AUDIE CORNISH, HOST:
Immediately following the president's resignation yesterday, some demonstrators didn't want to speak with the media. Several even linked arms to keep them out. Now, that policy changed today, but it led to several tense interactions. Reporter Bram Sable-Smith of KBIA - it's a member station licensed to the University - explains what it was like to be in the middle of a story inside a story.
UNIDENTIFIED CROWD: Reporters have got to go - hey, hey, ho, ho. Reporters have got to go - hey, hey, ho, ho.
BRAM SABLE-SMITH, BYLINE: There's a video making its way around the internet of a confrontation yesterday. In it, a photographer - a University student freelancing for ESPN - is insisting on his right to take photos, and the demonstrators insist otherwise.
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TIM TAI: This is the First Amendment that protects your right to stand here and protects mine.
SABLE-SMITH: Later in the video, a reporter wearing headphones comes onscreen and says something inaudible to the photographer. The photographer looks at him for a moment then continues arguing. What that reporter said was, there's nothing to gain from this. I know that because that reporter was me. There are lots of stories about this - not about me but about the role of the First Amendment. I just know a strange thing happened yesterday while I was trying to do my job.
UNIDENTIFIED MAN #1: You lost this one, Bro. You got to back up. You lost this one, Bro. You just lost this one, Bro. You lost this one, Bro. Back up.
SABLE-SMITH: That's a black demonstrator telling the photographer to back up. White demonstrators are saying the same thing. The photographer appears to be Asian, and I'm a white man. There's no avoiding talking about race here, not in a story about a demonstration against systemic oppression. And while there were many moments of unity, there were some tense ones too. Only about a half hour later, I found myself with a different MU student who was streaming for USA Today. We were inside a circle of demonstrators.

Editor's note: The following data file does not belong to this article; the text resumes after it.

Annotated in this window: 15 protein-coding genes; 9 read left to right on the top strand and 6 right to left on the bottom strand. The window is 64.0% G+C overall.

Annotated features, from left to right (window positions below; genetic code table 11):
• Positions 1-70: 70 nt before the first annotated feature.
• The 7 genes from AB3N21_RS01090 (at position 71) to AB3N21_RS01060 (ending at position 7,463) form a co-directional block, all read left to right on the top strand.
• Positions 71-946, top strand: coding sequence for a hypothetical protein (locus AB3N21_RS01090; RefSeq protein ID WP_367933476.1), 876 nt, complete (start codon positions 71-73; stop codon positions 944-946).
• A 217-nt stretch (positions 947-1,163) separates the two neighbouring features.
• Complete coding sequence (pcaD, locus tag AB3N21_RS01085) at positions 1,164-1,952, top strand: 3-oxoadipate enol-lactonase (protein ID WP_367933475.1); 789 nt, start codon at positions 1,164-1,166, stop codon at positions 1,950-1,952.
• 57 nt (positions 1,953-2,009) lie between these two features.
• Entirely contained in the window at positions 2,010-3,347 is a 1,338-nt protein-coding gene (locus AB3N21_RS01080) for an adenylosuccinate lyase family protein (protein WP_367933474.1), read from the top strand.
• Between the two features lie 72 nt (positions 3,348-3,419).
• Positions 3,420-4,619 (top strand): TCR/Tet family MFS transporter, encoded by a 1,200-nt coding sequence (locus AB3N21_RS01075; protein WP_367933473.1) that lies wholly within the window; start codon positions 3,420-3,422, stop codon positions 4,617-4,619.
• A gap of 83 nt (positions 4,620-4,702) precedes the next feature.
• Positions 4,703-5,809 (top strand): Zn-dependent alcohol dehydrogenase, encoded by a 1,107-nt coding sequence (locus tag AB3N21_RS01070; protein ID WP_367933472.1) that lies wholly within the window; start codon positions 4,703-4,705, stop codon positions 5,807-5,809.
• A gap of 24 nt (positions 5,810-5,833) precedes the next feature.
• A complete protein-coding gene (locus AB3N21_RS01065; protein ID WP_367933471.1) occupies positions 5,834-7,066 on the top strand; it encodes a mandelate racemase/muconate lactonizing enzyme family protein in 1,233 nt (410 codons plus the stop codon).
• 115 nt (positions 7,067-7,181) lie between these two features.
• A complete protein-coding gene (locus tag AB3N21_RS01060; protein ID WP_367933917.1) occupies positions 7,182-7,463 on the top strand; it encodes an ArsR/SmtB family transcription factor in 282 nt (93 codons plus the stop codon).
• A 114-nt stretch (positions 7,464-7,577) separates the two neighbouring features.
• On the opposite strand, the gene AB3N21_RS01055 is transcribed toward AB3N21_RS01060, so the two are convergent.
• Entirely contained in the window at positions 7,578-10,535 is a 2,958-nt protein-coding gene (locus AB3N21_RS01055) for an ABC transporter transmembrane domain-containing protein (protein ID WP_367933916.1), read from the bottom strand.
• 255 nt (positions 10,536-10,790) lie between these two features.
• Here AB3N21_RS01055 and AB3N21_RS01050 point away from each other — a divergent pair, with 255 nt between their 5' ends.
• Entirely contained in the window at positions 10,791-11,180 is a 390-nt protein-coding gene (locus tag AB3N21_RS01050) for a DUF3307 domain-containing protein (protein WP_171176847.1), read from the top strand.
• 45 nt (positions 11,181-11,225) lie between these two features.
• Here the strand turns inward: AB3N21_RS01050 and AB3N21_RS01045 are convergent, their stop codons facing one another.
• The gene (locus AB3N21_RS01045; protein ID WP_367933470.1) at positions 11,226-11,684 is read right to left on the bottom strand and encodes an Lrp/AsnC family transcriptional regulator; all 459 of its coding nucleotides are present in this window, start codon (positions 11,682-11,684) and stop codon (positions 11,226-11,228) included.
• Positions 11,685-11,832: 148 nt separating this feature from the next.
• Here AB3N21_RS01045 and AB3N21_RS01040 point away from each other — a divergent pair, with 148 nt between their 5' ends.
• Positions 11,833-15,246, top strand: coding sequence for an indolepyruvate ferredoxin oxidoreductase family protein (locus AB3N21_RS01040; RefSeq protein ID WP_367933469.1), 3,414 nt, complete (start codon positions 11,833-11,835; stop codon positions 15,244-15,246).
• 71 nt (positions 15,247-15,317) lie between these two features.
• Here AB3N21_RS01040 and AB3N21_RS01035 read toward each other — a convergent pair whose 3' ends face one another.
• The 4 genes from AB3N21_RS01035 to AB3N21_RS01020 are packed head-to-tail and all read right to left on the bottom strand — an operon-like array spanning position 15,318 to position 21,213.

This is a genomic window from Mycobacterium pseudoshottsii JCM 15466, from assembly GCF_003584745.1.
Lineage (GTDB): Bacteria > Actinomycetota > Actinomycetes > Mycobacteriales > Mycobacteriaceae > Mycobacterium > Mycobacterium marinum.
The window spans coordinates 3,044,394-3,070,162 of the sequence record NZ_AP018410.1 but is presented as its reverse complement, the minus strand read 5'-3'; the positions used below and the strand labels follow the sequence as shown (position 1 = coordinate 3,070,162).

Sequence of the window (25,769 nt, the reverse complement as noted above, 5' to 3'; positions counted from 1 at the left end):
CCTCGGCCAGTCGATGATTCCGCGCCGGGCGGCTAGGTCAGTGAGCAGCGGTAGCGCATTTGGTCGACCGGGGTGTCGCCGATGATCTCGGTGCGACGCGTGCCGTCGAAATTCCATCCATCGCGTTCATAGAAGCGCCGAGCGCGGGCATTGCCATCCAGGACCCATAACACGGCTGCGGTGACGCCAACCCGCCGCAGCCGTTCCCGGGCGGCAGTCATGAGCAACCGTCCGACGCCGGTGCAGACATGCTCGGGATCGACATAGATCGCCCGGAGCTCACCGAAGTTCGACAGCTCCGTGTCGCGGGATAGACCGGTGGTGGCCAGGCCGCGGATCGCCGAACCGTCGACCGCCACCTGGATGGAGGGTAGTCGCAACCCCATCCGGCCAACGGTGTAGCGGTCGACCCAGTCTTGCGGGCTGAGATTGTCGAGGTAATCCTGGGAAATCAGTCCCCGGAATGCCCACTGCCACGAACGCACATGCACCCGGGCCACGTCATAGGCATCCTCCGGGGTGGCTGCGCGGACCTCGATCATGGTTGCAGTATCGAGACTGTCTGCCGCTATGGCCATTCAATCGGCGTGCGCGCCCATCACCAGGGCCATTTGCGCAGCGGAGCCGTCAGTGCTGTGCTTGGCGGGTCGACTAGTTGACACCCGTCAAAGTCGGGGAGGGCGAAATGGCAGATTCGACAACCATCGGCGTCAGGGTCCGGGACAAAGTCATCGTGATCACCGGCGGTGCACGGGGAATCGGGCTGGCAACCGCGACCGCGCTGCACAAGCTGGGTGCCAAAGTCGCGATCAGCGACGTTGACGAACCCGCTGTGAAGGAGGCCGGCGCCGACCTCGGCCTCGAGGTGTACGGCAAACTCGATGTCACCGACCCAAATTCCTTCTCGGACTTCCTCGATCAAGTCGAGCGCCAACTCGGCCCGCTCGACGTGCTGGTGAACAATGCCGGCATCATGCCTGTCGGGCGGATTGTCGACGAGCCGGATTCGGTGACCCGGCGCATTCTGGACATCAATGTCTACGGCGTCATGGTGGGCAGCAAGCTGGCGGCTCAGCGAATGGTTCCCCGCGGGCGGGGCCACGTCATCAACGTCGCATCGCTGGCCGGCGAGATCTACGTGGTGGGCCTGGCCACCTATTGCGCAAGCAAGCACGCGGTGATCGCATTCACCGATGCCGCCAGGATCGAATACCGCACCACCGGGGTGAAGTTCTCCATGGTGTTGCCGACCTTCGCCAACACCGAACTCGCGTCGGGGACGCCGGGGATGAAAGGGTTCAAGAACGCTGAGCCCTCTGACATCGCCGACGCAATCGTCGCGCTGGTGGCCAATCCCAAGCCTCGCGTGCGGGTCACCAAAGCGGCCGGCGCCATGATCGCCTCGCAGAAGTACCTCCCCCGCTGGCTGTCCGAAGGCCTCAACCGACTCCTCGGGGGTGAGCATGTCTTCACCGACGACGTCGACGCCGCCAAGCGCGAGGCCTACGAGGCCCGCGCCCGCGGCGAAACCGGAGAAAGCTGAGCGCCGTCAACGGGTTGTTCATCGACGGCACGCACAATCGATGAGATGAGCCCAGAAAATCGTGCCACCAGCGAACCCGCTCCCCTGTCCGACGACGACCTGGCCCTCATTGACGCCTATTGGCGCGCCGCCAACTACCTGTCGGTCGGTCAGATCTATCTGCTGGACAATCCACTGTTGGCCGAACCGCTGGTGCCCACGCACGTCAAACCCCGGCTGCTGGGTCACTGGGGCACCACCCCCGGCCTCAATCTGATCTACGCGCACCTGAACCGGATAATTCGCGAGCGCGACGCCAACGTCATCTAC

UNIDENTIFIED MAN #2: Step back. And I'm not speaking on anybody's behalf. I'm speaking on my behalf.
SABLE-SMITH: The demonstrator telling us to back up was a white man. So was the other reporter, a grad student from Denmark. Then two more demonstrators who were black women called for more people to come help move us away from them.
UNIDENTIFIED WOMAN #1: Can a black man please come over here please? Thank you. Black men...
UNIDENTIFIED WOMAN #2: Black men...
SABLE-SMITH: This is what really shook me up, and it made me question, what am I doing here? I'm not a reporter complaining about access or my First Amendment rights. I'm confused about why these students don't want this story covered. And race seems to be a part of that. When asked about the rationale for the media policy, demonstrators repeatedly told me, no comment. Later, I noticed a tweet which read, white media loves to make things about them; it's disgusting. I understand the sentiment. After all, here I am writing this story, but I don't really know what to make of the whole day. I do think it sure would be helpful to have a deeper conversation. For NPR News, I'm Bram Sable-Smith in Columbia.
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